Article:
On Friday, Kendrick Lamar released his highly-anticipated album, Mr. Morale & the Big Steppers. That same morning, I woke up and saw tweets discussing “Auntie Diaries,” a song on Lamar’s album that discusses his personal journey toward queer and trans acceptance, embodied in a recurring phrase the rapper uses throughout the track: “My auntie is a man now.” From this moment, I knew that the song would become a topic of discussion on social media.
I’ve learned not to expect too much from hip-hop. Since its inception in the early ’70s, the Black male-centric genre has been fraught with issues around queerphobia, transphobia, and sexism. Rick Ross’ use of the f-word in a 2018 song with Meek Mill and JAY-Z was barely news; Kodak Black — a feature on Lamar’s album — has said horrendous things about queer women. As a Black, queer, trans-masculine person that grew up in hip-hop, I’ve had to learn to take what I can. That is, until recently.
In recent years, hip-hop has seen a slow but continual rise in Black queer and trans representation. There’s Lil Nas X, Frank Ocean, Saucy Santana, and countless other Black queer (mostly cisgender) folks doing work in the genre, despite many of them still facing issues based on their identities (see here, here, and here) while trying to advance their careers. On “Auntie Diaries,” Lamar attempts to present himself as an ally as he details his experience with using a queerphobic slur, acknowledges his trans family members, and calls out bigotry and religious-based queerphobia in the Black community. This seems like a good gesture on the surface, but beneath that the rapper — and his predominantly cisgender and straight fans — still has a lot of work to do before he can fully consider himself an ally.
I couldn’t listen to this song without thinking of J Cole’s “Villuminati.” In this track, Cole attempts allyship by pointing out homophobia — all while saying the f-word multiple times. In “Auntie Diaries,” Lamar follows the same miscalculation by uttering the f-word a whopping 10 times. In both instances the intention of allyship is clear, but the impact is uttering a harmful slur that the rappers themselves have no right to say, much less reclaim. As discussion of “Auntie Diaries” hit Twitter, Kendrick fans came in droves to defend his use of the word and, in the process, talked over queer and trans people’s rightful critiques. Feeling like you have to say a slur in order for people to “get it” gives off the feeling that you don’t trust your audience to comprehend basic LGBTQIA+ stuff.
Where Kendrick also fails on this song is by switching pronouns and ways to address trans people that is very cringy. From the recurring line of “My auntie is a man now” to deadnaming Caitlyn Jenner, the rapper fails to also acknowledge the nuances that come with being trans. It is never, ever OK to deadname or mispronoun a trans person, even if you knew them pre-transition. Whether Kendrick ran this track by his uncle or not, it’s instances like these in “Auntie Diaries” where his intent falls short.
To hear one of my favorite rappers fumble allyship this publicly — and to watch so many straight/cisgender people jump to defend him — was hard. It’s even harder to be told that this is the best that hip-hop — particularly the type of “conscious rap” that Kendrick caters to — can do. Queer and trans people don’t expect perfection, but we do rightfully expect for our feelings and critiques about media that fails us to be listened to and not spoken over. In the age of anti-trans legislation being at a high, it is in the best interest of LGBTQIA+ people to demand more from the media we consume. There are enough anti-trans sentiments, so even misguided allyship needs to be lovingly critiqued. It’s important to remember that all criticism is not canceling, but an invitation — and a starting of a conversation — to do better.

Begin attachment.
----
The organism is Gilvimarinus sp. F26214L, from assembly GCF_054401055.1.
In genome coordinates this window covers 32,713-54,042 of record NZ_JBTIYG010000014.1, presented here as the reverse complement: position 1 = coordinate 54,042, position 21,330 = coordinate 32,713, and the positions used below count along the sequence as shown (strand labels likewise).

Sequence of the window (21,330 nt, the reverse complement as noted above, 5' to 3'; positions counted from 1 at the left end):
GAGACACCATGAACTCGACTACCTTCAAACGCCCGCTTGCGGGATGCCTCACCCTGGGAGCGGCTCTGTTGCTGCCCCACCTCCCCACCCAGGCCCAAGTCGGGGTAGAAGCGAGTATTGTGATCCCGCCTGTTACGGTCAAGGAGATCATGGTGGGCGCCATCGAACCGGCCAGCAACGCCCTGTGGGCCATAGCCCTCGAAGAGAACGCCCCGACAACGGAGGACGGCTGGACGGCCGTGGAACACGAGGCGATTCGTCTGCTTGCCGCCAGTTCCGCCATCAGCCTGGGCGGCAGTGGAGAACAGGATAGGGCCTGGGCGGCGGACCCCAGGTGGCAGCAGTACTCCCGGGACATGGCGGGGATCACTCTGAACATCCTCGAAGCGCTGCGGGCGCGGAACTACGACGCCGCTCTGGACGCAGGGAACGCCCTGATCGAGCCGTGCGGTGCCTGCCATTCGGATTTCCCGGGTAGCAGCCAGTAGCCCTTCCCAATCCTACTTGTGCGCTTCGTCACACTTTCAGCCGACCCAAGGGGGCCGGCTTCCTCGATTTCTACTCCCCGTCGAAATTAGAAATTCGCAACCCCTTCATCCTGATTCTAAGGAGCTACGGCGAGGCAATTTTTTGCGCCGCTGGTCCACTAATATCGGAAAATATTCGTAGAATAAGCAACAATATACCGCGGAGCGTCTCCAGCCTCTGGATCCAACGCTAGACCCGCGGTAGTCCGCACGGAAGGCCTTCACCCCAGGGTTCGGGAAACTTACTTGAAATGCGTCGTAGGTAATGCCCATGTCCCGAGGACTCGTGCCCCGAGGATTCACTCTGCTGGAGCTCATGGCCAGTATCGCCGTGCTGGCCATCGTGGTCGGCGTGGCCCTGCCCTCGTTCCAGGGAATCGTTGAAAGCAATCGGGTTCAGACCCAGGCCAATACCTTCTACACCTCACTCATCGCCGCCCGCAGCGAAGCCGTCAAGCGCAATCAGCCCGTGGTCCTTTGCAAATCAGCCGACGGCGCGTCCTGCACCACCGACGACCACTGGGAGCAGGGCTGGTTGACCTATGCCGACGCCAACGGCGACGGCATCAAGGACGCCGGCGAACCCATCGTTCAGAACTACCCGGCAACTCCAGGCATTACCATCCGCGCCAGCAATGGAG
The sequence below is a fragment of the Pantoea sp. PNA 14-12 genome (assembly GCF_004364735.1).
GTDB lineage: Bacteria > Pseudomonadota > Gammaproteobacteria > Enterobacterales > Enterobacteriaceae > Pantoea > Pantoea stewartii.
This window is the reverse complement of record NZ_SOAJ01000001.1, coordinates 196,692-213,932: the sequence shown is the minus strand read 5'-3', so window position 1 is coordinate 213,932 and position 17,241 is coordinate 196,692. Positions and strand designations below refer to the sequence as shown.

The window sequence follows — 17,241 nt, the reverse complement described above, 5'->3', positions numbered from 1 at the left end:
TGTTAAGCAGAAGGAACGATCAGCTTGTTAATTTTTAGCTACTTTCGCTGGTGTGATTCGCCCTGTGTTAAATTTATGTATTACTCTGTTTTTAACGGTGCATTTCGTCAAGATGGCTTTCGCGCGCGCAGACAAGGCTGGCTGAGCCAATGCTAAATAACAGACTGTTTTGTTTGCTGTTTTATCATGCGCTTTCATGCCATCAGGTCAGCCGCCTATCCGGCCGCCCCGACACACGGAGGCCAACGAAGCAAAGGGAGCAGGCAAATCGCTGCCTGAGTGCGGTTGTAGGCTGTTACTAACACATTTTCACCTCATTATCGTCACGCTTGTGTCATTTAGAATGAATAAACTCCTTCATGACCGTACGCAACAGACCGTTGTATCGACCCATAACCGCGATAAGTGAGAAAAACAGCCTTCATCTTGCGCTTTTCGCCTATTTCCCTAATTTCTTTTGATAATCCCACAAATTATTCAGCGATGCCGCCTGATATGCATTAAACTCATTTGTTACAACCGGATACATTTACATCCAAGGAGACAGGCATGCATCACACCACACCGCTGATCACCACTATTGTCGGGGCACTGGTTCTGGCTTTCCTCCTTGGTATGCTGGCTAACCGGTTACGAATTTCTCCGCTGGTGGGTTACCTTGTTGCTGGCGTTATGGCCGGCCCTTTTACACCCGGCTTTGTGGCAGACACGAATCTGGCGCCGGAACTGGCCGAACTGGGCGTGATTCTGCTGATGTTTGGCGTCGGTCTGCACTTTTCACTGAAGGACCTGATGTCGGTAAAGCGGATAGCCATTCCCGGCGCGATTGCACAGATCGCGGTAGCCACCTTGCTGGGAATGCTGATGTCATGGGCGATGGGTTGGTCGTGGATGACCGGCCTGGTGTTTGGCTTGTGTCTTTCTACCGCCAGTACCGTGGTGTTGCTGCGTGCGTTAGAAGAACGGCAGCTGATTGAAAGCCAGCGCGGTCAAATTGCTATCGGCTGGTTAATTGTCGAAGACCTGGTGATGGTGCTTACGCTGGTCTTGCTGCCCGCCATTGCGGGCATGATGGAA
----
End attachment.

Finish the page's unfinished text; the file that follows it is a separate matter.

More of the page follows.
Lamar could’ve introduced this conversation in a way that preserves the dignity of LGBTQIA+ people by being more creative with his raps on “Auntie Diaries.” The actual f-word could’ve easily been replaced with “f-word,” while using the names/sets of pronouns that reflect how a person lives in the world now would’ve been the most appropriate phrasing to use. Another option would’ve been to have his uncle speak on his experience, how societal phobias have impacted him, and how he feels about Kendrick’s progress. (If all else, he could issue some kind of an apology and donate to Black queer and trans-led efforts, considering he gets paid well as a rapper.)
I long to live and participate in a hip-hop culture that changes as times change. When we are resistant to educating ourselves and de-centering our feelings and views in someone else’s story, then we are the opposite of progressing. When Lamar fans see a critique of this song, I implore them to be curious instead of combative, and to try and understand the damage that words like the f-word and misnaming/mispronouning does to the psyche of queer and trans people — even if that’s not their lived experience. Lamar doesn’t need you to defend him, and you could walk away with more knowledge that helps you be a better ally. We have to trust each other more and not hurt a community that’s already been hurt one too many times by hip-hop in the process.
Lamar’s album is his public stumbling toward a better version of himself. I applaud the step he took in “Auntie Diaries,” though it was a misguided one, and hope better ones follow as his new artistic path begins.
KB is a poet, essayist, and cultural worker from Texas. They are the author of How To Identify Yourself with a Wound (Kallisto Gaia Press, 2022) and Freedom House (Deep Vellum Publishing, 2023). Follow them online at @earthtokb.
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